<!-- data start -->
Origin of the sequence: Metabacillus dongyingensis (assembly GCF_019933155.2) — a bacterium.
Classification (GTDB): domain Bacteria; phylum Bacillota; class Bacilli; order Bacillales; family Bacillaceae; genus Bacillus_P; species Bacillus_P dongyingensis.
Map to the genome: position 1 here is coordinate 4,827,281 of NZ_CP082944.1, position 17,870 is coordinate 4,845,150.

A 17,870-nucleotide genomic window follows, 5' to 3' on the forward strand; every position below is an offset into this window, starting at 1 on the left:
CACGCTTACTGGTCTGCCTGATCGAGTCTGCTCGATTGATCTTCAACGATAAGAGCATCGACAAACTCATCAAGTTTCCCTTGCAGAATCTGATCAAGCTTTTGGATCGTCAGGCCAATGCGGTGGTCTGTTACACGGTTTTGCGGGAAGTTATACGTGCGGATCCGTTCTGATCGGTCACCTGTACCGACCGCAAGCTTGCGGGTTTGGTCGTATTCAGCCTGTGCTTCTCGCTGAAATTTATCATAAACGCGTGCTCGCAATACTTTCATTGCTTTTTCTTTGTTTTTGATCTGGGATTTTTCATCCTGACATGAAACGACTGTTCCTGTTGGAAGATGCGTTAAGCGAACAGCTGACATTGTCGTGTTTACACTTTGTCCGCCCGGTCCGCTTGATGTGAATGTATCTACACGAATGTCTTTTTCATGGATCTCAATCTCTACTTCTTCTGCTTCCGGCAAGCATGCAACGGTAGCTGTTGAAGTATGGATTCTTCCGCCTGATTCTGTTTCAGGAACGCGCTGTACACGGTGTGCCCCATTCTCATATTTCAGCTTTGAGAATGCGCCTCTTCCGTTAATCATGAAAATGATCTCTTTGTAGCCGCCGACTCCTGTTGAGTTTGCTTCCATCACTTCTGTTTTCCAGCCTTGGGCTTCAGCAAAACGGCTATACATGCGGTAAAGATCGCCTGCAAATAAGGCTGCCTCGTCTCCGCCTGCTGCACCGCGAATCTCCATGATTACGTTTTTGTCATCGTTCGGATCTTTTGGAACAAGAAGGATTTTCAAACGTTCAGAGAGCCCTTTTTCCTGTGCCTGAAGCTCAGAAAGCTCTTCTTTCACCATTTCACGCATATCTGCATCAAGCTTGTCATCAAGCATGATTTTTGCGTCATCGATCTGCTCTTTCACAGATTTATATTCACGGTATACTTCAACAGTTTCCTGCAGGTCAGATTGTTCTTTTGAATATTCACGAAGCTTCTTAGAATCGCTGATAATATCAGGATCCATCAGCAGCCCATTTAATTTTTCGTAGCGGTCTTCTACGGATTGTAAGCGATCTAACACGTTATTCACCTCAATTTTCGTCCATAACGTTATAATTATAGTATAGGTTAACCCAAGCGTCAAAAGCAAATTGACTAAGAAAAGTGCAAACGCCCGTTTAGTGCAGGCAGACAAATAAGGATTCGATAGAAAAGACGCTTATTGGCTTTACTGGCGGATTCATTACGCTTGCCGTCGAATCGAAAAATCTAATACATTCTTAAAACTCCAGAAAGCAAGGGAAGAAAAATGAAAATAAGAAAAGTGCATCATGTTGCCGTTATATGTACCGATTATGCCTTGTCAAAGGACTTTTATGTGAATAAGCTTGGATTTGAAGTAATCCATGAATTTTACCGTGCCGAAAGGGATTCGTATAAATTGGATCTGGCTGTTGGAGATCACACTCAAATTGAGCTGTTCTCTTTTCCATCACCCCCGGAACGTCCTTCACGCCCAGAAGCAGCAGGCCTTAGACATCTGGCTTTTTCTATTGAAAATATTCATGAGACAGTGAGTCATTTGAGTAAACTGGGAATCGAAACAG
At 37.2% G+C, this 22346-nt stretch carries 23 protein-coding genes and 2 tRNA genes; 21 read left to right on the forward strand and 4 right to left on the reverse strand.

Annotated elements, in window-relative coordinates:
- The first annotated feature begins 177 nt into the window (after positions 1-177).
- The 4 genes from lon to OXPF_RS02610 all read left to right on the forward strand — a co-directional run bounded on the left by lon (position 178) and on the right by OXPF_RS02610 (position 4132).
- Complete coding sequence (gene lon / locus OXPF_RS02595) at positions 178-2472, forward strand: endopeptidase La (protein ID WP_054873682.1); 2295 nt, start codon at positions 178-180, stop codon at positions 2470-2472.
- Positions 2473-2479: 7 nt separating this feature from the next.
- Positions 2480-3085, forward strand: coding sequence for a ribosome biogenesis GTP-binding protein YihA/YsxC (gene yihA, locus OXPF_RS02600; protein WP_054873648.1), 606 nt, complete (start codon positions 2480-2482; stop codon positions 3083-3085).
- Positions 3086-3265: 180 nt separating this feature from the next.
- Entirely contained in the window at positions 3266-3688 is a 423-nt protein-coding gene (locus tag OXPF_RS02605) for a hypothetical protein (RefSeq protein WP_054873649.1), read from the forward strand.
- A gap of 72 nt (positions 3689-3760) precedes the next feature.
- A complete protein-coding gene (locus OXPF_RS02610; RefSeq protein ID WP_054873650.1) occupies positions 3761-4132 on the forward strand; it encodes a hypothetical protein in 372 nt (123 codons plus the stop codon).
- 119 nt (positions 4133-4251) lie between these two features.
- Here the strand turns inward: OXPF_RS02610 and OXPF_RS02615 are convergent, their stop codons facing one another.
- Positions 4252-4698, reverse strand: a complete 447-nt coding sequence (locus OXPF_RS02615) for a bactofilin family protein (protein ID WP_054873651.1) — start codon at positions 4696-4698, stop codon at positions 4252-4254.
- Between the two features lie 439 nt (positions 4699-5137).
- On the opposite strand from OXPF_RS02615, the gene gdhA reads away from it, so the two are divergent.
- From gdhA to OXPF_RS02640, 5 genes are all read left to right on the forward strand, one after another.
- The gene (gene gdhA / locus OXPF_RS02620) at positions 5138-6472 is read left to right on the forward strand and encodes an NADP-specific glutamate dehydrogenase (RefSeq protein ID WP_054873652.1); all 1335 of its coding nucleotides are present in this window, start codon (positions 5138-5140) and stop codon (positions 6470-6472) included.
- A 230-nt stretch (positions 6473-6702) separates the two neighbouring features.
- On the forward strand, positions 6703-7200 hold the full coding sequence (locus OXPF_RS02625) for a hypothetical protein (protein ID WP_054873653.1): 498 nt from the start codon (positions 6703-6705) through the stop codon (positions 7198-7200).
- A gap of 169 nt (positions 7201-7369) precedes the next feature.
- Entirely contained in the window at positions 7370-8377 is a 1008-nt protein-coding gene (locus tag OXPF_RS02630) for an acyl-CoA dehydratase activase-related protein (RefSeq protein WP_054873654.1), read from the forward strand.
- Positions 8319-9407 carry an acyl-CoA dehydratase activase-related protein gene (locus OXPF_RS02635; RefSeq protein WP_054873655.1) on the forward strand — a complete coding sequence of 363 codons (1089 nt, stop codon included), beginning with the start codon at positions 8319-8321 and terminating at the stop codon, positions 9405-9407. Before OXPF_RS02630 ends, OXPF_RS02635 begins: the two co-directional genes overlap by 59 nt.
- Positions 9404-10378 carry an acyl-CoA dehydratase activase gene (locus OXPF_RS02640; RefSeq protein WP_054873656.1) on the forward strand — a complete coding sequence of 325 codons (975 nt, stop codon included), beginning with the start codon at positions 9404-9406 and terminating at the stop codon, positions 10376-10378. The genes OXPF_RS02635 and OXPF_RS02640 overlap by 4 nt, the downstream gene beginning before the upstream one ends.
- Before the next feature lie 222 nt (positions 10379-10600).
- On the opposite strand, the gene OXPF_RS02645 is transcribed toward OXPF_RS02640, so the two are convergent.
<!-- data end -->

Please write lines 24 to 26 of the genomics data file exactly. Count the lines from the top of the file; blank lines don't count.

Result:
- A 230-nt stretch (positions 6473-6702) separates the two neighbouring features.
- On the forward strand, positions 6703-7200 hold the full coding sequence (locus OXPF_RS02625) for a hypothetical protein (protein ID WP_054873653.1): 498 nt from the start codon (positions 6703-6705) through the stop codon (positions 7198-7200).
- A gap of 169 nt (positions 7201-7369) precedes the next feature.